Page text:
I consider myself a writer even though I have never been published and I do something completely different to earn a living. To keep my interest in writing fiction I write whatever I can motivate myself to create. Which are usually stories that likely will never be “finished” and certainly not published, but have serious potential to be long running series.
In a good year I may write a short story that has a beginning, middle and end. Most years it is a few good starts, with maybe one really good start on a promising novella. I’m comfortable with all these stories coming up short. It is the phase of life I am in. It is better for me to keep practicing so when the phase of life comes where I can devote more time to seriously honing my skills I’ll be ready, and I’ll be able to work with the best ideas I’ve accumulated over the years.
And if that phase of life never comes…. I am absolutely comfortable with that possibility.
In any case, when I started reading comic books a few months ago I thought, “Hey I bet I could write a story line for a graphic novel.” A large part of my enthusiasm was the chance to collaborate with an artist.
I picked up one of the short stories I had tinkered with a year or two ago and began reworking it as a graphic novel. Inspired by this new endeavor, I quadrupled the content and charted several intense conflicts. So it basically became a novella in a weeks time.
To be clear, I had no delusions about commercial success. I wasn’t dreaming movies, merchandising, or an entire theme park based on the super hero universe I was outlining.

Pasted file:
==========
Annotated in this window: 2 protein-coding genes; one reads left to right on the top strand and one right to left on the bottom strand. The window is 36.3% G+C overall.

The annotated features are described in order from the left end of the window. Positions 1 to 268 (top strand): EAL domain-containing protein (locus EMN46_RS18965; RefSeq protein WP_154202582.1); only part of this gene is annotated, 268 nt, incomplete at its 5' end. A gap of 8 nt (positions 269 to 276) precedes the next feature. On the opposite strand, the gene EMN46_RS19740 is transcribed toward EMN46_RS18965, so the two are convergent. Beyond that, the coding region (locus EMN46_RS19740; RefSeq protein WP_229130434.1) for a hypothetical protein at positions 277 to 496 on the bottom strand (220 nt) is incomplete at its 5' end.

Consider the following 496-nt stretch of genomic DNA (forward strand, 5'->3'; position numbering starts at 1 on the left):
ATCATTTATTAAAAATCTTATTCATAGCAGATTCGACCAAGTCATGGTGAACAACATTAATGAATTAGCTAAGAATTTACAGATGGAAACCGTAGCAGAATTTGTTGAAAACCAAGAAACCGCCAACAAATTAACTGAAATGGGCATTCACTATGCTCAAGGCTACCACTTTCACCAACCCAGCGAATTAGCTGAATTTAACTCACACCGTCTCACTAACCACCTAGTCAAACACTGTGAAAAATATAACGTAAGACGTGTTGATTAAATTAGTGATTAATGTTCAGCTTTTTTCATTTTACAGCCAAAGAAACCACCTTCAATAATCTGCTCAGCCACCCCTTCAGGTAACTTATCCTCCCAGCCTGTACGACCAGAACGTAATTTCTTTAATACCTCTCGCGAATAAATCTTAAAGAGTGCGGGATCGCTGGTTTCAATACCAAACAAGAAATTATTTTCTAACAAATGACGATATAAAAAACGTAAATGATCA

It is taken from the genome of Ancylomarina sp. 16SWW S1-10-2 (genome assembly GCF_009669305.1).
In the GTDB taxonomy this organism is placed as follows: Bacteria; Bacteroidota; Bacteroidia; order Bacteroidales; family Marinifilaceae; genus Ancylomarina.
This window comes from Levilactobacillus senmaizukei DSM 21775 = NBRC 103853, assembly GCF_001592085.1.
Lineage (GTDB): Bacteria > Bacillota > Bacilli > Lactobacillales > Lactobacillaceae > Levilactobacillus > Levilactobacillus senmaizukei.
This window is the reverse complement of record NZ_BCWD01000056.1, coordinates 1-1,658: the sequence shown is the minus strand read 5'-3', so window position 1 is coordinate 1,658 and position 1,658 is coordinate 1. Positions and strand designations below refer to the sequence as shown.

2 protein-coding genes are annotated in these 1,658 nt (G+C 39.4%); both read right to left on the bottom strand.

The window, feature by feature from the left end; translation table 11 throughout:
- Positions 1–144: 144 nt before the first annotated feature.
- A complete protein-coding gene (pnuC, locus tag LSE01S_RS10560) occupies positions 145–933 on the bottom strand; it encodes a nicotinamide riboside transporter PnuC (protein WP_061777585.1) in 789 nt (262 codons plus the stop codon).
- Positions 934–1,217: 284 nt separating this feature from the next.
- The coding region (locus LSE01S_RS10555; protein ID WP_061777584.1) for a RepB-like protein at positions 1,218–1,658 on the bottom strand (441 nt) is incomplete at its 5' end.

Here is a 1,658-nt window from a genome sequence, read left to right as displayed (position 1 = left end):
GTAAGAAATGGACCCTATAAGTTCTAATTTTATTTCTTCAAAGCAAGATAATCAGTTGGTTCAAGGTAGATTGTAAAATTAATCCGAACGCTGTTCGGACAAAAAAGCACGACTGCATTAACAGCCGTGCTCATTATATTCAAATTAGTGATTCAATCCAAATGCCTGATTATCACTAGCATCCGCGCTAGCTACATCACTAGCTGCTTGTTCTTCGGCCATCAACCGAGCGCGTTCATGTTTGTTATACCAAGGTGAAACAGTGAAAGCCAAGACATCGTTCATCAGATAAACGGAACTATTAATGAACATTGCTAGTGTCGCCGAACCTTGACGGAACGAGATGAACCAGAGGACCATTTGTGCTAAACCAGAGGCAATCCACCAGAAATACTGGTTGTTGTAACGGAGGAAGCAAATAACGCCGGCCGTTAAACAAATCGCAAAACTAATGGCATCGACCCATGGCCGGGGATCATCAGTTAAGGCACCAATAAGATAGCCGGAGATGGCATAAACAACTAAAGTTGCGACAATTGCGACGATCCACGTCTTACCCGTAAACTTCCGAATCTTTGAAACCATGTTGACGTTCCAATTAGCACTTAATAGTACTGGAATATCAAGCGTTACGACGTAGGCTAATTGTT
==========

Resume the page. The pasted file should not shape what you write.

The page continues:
Quite the opposite. I was excited about doing this because… I really didn’t care if it was any good. I know it is an unusual motivation, and it flies in the face of the “follow your passion” movement. But I’ve learned when I work on projects I care almost nothing about I listen better to people who care tremendously about the work. And that has lead to some pretty impressive outcomes. So from my backwards point of view I was approaching this graphic novel for the right reason: not caring.
True to the form of my not caring methodology, I needed to talk with someone who did. I bent the ear of another Dad I run into a couple of times a year at birthday parties. He used to work in publishing and he had a lot of great suggestions. And yes, we had this conversation during a 4 year old’s birthday party.
Weeks later everything he said began sinking in and I understood what was required of me: scale back. Writing a graphic novel is considerably more work than writing a short story. A familiar phrase (finally) resonated in my mind: you don’t have time for this.
Sidetrack #1: Please observe there is a difference between “you don’t have time for this” and “you are wasting your time”.
In any case, I wasn’t giving up on the idea of writing a comic book. I explored some options and thought a “one shot“ was appealing. I even came up with a separate idea from the graphic novel adaptation of an unfinished novella. To be fair it didn’t take me nearly as long to acknowledge that I was over committing.
Sidetrack #2: Over committing is an art. Some people can do it gracefully and pull off amazing feats of craftsmanship. I am pushing myself in this direction, but I still acknowledge that I have limits.
Somehow I arrived on six pages. Shorten the one shot idea so it can fit on six pages. Then find an artist. Maybe I’ll get lucky and after reading this post one artist will say, “Hey I want to work with someone who doesn’t care!” Or maybe another one will say, “Hey I want to work with someone who will listen to my ideas”.
Because that is how the Internet works right?
Enough randomness for this post. Give yourself +5 if you read this all the way through. If you are interested in another post like this one, I suggest this one about comic books and Christmas shopping.